New York Citigroup Inc. today reported net income for the first quarter 2020 of $2.5 billion, or $1.05 per diluted share, on revenues of $20.7 billion. This compared to net income of $4.7 billion, or $1.87 per diluted share, on revenues of $18.6 billion for the first quarter 2019.
Revenues increased 12% from the prior-year period, primarily reflecting higher revenues in Fixed Income Markets and Equity Markets, and the benefit of mark-to-market gains on loan hedges in the corporate lending portfolio, all in the Institutional Clients Group (ICG). Net income declined 46% from the prior-year period, driven by higher loan loss reserves, reflecting the impact of changes in Citi’s economic outlook on estimated lifetime losses under the new Current Expected Credit Loss standard (CECL). Earnings per share of $1.05 decreased 44% from the prior-year period, as the decline in net income was partially offset by a 10% reduction in average diluted shares outstanding.
Percentage comparisons throughout this press release are calculated for the first quarter 2020 versus the first quarter 2019, unless otherwise specified.
Michael Corbat, Citi CEO, said, “Our earnings for the first quarter were significantly impacted by the COVID-19 pandemic. We managed our expenses with discipline and had good revenue performance as the economic shocks caused by the pandemic weren’t felt until late in the quarter. However, the deteriorating economic outlook and the transition to the new Current Expected Credit Loss standard (CECL) caused us to build significant loan loss reserves.
“COVID-19 is a public health crisis with severe economic ramifi-cations. All of the work we have done in recent years has put us in a very strong position from a capital, liquidity and balance sheet pers-pective. While no one knows the severity or longevity of the virus’ impact on the global economy, we have the resources we need to serve our clients without jeopard-izing our safety and soundness.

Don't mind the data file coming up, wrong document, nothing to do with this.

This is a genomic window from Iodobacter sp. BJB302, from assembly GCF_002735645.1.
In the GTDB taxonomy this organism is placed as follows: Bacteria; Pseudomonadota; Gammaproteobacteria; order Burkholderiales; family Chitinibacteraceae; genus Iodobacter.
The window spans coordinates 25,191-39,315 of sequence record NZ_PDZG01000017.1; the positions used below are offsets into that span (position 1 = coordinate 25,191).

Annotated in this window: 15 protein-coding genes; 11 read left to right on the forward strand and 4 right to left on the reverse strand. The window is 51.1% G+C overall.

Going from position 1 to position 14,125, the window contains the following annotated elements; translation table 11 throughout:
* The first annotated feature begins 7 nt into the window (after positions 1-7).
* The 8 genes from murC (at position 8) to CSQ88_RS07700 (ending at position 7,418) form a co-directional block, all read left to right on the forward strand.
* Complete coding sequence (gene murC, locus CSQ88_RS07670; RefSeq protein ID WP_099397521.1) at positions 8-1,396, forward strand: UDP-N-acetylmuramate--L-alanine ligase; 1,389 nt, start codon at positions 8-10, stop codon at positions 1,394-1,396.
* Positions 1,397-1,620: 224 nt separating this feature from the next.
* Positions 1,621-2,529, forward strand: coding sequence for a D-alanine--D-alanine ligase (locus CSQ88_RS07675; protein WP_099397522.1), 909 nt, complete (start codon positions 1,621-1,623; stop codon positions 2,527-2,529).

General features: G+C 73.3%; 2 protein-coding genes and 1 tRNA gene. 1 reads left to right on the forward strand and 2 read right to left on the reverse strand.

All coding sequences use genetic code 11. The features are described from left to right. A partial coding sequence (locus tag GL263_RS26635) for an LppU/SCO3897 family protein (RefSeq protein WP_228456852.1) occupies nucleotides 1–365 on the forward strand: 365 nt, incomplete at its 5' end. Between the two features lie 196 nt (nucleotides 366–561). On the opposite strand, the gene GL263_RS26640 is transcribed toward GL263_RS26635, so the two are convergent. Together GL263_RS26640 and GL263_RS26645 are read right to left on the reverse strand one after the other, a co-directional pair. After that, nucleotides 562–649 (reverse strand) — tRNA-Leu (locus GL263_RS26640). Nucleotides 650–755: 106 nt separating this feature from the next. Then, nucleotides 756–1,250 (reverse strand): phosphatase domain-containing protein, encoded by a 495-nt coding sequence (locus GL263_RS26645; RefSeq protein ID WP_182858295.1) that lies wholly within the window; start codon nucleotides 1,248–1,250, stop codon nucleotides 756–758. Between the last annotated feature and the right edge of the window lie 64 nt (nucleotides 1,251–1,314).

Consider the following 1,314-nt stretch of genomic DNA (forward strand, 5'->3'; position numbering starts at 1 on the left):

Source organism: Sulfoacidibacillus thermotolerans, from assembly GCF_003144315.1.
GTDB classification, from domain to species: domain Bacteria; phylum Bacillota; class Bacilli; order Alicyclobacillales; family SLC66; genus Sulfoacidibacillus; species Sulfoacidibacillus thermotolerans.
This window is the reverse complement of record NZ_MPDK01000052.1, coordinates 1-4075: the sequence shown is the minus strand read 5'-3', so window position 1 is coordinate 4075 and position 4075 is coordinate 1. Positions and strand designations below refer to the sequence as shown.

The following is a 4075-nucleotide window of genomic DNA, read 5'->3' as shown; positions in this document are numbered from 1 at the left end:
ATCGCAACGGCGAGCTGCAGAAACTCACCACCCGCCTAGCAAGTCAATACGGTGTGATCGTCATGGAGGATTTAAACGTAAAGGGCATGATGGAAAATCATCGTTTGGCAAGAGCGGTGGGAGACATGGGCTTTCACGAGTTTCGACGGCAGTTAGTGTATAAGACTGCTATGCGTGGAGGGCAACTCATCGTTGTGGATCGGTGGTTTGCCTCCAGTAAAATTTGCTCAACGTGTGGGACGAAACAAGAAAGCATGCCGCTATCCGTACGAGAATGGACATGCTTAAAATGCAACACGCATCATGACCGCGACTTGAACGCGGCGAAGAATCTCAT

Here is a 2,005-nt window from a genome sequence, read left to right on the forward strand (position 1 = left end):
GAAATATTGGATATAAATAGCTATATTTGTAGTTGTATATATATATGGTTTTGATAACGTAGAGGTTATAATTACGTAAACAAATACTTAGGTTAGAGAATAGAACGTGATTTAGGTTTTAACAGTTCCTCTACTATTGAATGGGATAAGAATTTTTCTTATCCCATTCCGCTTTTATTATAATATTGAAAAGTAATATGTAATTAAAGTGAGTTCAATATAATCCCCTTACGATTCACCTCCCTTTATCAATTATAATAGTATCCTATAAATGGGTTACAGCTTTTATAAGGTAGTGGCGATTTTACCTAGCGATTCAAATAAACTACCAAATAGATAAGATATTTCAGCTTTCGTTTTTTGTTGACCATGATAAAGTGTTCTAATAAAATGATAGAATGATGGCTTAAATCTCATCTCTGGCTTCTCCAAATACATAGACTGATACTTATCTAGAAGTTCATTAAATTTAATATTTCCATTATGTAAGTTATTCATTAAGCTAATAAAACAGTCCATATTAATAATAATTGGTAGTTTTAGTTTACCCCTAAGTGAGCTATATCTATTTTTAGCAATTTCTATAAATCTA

“I want to thank our 200,000 people around the world who have had to work differently but have brought their same dedication and pride to their jobs each and every day. They have supported our clients, our communities and each other and I could not be prouder of them,” Mr. Corbat concluded.
Citigroup operating expenses of $10.6 billion in the first quarter 2020 were largely unchanged, as continued investments in the franchise, higher compensation and volume-related expenses were offset by productivity savings and the wind-down of legacy assets.
Citigroup cost of credit of $7.0 billion in the first quarter 2020 compared to $2.0 billion in the prior-year period, reflecting the loan loss reserve builds related to the impact of changes in Citi’s economic outlook on estimated lifetime losses under the CECL standard.
Citigroup net income of $2.5 billion in the first quarter 2020 declined 46%, driven by the higher cost of credit, partially offset by the higher revenues and a lower effective tax rate. Citigroup’s effective tax rate was 19% in the current quarter compared to 21% in the first quarter 2019, reflecting a small benefit associated with stock-based incentive compensation.